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EU: Commission approves acquisition of Shire by Takeda, subject to conditions

 |  November 21, 2018

The European Commission has approved under the EU Merger Regulation the acquisition of Shire by Takeda Pharmaceutical Company. The decision is conditional on the divestment of a biologic treatment product under development by Shire to treat inflammatory bowel disease.

Commissioner Margrethe Vestager, responsible for competition policy, said: “There are many diseases with only a limited number of effective and safe treatments. Inflammatory bowel disease is one such case. It is a lifelong condition with devastating effects on people’s lives. Therefore, it is essential that companies continue developing promising new products to treat it. We can today approve the merger between Shire and Takeda, but only subject to the divestment of the product that Shire is developing to treat the disease and which could have been lost through the merger. This will preserve innovation in this market and, importantly, increase the choice of treatments for patients.”

The Commission’s investigation focused on treatments for inflammatory bowel disease (IBD), and in particular on biologic treatments for the disease, where Shire’s and Takeda’s activities overlap.

IBD is a lifelong disease, with patients often being diagnosed at a young age. Conventional treatments, such as anti-inflammatory drugs and corticosteroids, have limited effect and patients are therefore prescribed biologic treatments when the disease becomes more severe.

Takeda already offers a biologic treatment for IBD, called Entyvio, which belongs to a class of biologic treatments called “anti-integrins”. This type of treatment has the advantage of being safer to use, by elderly or very young patients and patients with existing medical issues or that have reacted badly to medication in the past. For some IBD patients, anti-integrins are the only type of biologic that can be prescribed.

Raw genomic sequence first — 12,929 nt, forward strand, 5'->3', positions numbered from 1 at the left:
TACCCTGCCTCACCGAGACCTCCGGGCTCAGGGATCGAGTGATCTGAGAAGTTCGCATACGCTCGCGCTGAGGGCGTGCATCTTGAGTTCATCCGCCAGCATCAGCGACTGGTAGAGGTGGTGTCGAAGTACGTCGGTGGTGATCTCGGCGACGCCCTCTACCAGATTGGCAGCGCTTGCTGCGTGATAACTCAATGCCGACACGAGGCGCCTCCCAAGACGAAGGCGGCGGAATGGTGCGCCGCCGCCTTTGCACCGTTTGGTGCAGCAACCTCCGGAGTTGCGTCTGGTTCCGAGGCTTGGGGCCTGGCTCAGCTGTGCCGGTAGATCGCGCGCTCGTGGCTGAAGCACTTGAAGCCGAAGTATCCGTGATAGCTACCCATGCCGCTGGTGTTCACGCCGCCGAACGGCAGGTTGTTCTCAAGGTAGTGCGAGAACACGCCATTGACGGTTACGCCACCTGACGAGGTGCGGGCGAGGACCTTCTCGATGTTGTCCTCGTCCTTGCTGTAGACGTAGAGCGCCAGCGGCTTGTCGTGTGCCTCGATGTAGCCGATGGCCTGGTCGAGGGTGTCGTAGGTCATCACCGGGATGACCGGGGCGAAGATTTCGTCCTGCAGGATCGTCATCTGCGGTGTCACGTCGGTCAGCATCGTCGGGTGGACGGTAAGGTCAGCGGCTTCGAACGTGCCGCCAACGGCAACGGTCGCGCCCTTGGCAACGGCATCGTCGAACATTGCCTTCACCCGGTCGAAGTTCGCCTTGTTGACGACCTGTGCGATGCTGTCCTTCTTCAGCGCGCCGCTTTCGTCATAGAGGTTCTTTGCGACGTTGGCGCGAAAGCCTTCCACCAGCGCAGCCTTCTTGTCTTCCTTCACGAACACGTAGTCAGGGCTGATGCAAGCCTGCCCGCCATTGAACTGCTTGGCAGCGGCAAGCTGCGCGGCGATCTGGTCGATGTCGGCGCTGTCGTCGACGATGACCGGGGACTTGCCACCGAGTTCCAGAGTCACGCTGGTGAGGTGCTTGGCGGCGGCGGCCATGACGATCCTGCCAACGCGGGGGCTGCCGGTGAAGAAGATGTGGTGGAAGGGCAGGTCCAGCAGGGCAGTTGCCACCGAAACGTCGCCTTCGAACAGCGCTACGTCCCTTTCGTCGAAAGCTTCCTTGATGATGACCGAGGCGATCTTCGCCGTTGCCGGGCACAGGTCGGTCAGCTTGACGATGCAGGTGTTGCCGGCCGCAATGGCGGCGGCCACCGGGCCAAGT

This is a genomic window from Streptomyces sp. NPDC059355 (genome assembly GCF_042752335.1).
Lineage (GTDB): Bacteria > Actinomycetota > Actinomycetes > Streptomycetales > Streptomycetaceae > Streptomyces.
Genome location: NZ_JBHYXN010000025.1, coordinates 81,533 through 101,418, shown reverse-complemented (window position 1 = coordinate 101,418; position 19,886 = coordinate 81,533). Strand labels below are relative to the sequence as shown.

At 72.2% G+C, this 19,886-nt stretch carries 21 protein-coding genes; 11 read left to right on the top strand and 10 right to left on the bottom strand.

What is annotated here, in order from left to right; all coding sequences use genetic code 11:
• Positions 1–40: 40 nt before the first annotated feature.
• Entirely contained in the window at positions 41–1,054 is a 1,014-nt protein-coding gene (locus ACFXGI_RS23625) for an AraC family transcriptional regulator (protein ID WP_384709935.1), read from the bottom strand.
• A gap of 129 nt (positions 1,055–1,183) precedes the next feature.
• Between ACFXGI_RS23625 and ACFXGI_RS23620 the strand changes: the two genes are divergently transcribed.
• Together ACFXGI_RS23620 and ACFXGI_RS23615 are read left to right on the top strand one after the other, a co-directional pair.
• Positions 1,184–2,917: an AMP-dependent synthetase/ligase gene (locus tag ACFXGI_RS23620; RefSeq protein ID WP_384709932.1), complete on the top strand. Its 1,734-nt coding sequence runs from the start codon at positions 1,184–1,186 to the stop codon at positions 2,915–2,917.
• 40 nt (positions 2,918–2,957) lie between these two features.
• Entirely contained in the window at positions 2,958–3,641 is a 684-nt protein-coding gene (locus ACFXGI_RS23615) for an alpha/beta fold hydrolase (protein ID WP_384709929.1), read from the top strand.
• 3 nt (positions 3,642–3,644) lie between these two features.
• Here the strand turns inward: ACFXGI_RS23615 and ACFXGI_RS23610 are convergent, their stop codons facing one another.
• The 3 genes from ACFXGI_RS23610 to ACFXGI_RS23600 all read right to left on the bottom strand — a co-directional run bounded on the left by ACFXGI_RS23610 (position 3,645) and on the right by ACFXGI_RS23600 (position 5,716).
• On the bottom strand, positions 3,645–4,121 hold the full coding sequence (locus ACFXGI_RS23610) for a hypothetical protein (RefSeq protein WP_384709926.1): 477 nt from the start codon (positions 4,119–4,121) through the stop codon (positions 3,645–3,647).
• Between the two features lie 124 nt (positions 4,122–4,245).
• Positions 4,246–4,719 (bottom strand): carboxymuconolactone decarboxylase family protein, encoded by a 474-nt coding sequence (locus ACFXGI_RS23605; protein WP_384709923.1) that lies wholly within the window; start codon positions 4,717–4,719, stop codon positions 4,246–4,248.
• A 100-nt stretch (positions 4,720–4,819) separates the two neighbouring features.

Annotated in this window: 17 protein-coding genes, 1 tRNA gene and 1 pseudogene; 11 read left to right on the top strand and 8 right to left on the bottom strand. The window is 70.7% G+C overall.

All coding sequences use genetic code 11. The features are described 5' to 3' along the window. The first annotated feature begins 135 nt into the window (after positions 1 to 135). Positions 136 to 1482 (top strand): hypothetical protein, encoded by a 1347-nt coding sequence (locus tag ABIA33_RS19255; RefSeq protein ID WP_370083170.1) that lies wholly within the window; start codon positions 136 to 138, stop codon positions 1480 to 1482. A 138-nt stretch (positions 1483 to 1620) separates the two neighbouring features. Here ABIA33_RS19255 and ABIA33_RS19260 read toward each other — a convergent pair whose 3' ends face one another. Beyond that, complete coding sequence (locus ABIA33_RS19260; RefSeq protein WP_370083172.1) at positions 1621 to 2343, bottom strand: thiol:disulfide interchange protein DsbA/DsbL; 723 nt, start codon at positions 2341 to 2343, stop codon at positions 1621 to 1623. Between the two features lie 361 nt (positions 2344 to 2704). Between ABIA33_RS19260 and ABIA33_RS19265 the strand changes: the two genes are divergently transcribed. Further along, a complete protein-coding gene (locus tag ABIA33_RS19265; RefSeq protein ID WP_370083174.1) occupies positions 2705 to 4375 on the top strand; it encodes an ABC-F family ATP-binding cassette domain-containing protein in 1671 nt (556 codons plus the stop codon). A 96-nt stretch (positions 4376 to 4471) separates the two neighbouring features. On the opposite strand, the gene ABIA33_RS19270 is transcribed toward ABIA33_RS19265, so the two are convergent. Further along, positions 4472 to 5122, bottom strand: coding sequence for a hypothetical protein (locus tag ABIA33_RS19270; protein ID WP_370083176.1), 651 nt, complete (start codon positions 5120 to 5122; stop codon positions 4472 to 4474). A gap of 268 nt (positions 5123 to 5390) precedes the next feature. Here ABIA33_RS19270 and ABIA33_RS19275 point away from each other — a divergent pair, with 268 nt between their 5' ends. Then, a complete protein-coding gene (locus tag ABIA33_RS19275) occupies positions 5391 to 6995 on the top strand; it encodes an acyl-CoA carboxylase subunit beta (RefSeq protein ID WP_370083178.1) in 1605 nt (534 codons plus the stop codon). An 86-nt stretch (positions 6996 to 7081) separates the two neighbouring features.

Shire is currently developing a biologic treatment belonging to the same class of biologics, anti-integrins. It would therefore be expected to compete closely with Entyvio once it reaches the market.

The Commission was concerned that the takeover, as originally notified, would lead to a loss of innovation and a reduction in potential future competition.

The Commission’s market investigation found that Takeda would be unlikely to continue developing Shire’s new anti-integrin treatment. This would have meant a serious loss of innovation on a market where patients currently have few treatment options available to them. It would have also prevented a product from reaching the market that could compete with Entyvio and reduce prices for this type of biologic treatment.

To address the Commission’s competition concerns, Takeda offered to divest Shire’s pipeline product that is expected to compete with Entyvio, including the rights to its development, manufacturing and marketing, to a purchaser that would have an incentive to develop the drug.

The Commission concluded that the proposed transaction, as modified by the commitments, would no longer raise competition concerns.

Full Content: Europa Press
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